The Guardian March 14, 2001

Qemos decision attacks right to strike

Last week's decision by the Federal Court to accept the sacking of key 
workers in industrial disputes has major ramifications for Australian 
workers. Faced with an industrial dispute, plastics and chemical 
manufacturer Qemos announced a "spill and fill" redundancy program which, 
according to the National Union of Workers, was aimed at removing shop 
floor organisers from its Victorian plant.

The "spill and fill" process, in which workers are regularly told they must 
reapply for their jobs, has long been used by government organisations to 
intimidate their employees. However, the tactic of Qemos management to 
implement the process in response to an industrial dispute was a 
significant new development.

The Court decided that the Qemos move did not constitute an attempt to 
discriminate against or coerce union members, since it could not be proved 
that action was taken against a disproportionately high number of union 
members. The Court claimed it would not affect any particular employee, and 
was therefore within the provisions of the Workplace Relations Act.

In effect the decision means that employers now have a golden opportunity 
to dismiss militant employees, providing that, as one commentator noted, 
management "can make a credible business case for their removal".

If employees take any action adversely affecting their employer's profits,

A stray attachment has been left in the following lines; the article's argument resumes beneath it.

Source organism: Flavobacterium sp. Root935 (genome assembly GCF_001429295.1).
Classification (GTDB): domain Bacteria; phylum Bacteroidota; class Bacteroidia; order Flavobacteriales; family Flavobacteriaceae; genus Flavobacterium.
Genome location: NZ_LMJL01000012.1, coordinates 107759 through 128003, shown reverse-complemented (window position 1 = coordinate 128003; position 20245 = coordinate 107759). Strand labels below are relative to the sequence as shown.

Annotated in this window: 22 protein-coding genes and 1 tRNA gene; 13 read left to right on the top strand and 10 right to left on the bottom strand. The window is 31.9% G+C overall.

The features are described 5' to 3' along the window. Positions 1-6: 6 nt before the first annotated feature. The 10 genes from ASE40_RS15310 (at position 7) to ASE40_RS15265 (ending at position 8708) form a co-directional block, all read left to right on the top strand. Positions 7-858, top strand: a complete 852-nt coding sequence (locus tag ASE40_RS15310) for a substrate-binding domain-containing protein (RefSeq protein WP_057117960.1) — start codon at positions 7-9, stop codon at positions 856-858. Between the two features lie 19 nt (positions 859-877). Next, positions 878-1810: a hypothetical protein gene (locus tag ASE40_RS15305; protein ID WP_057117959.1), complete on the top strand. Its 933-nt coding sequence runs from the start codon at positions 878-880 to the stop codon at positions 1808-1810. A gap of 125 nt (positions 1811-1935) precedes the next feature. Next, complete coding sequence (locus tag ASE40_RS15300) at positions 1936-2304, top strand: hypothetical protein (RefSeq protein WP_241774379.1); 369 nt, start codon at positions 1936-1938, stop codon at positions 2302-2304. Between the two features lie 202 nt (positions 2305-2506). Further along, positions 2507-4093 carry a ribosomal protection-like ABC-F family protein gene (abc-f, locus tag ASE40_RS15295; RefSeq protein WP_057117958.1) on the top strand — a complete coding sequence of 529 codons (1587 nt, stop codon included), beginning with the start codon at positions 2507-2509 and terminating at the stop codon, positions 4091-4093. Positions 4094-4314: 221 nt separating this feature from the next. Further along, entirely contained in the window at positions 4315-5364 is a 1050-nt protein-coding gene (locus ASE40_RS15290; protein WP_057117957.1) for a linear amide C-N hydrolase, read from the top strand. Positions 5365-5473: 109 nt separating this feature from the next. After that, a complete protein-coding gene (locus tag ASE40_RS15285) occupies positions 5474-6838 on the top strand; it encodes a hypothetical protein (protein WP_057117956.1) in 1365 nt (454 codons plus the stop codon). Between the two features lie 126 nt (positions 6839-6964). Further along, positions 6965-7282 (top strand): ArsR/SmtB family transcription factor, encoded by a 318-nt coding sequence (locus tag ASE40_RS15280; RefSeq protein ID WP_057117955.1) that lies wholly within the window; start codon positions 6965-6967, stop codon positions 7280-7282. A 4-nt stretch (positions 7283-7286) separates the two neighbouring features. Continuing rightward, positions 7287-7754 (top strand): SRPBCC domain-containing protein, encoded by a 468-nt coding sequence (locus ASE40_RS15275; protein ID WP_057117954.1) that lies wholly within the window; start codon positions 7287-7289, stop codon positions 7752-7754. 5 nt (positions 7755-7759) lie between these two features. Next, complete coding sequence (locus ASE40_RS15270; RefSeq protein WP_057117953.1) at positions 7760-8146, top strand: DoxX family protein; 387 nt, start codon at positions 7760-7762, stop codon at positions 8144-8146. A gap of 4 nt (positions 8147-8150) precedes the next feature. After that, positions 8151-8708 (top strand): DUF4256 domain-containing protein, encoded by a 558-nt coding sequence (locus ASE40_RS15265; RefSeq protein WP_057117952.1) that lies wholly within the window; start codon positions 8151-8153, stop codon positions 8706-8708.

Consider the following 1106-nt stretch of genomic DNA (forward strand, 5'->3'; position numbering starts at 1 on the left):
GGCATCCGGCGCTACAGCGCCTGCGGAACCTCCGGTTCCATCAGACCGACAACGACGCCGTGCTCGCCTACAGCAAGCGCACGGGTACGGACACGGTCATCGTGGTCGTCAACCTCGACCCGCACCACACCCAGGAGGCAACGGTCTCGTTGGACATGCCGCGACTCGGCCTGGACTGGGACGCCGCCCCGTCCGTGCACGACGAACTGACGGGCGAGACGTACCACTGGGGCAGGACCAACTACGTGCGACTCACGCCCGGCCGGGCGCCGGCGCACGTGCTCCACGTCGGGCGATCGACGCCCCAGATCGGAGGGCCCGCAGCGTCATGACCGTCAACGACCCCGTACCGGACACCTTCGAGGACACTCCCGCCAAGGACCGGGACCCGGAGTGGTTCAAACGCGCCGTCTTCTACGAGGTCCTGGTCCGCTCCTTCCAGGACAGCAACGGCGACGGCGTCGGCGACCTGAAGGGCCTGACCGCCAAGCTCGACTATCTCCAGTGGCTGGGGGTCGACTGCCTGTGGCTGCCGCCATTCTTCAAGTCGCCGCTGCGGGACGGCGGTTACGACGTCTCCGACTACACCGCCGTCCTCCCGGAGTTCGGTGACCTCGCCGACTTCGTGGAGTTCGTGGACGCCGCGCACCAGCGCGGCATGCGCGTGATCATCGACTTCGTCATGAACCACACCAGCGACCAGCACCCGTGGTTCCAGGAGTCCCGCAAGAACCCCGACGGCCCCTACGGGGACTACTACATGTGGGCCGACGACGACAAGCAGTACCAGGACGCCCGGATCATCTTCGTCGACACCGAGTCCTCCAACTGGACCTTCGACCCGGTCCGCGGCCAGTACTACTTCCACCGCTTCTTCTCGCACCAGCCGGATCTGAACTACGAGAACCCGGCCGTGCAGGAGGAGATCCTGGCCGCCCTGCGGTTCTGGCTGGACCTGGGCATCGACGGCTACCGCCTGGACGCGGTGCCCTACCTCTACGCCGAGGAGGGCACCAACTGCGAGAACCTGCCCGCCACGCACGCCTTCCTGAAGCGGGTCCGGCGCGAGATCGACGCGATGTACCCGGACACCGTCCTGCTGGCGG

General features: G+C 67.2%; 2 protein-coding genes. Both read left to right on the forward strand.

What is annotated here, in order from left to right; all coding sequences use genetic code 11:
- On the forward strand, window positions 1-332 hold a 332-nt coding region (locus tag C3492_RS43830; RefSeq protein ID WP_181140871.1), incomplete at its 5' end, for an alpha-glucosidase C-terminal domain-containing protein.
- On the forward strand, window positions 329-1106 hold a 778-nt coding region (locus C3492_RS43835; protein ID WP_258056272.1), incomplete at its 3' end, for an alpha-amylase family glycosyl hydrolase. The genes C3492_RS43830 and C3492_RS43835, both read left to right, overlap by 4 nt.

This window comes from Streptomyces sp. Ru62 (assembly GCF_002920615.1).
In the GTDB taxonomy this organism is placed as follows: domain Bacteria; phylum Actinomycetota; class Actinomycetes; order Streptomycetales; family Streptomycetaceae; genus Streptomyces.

action can now be taken to sack them.

The Court's statement that the union was at liberty to reapply "if the 
redundancy process proved to be discriminatory" will come as cold comfort 
to the Qemos workers and to other workers whose employer will see the 
decision as a heaven-sent precedent to punish those who step out of line.

In a workplace where most or all of the employees are union members, it 
would be virtually impossible to prove that individuals were. being 
targeted as union members. Nor would it be any easier to prove 
victimisation of individual shop floor militants. Despite evidence that 
Qemos intended that certain employees would "never set foot in the plant 
again", the judge hearing the case concluded that the "spill and fill" 
action was not related to impending industrial action by Qemos employees, 
and that it "could not give rise to an injury of any particular employee".

The union is expected to pursue an appeal against the Court decision.

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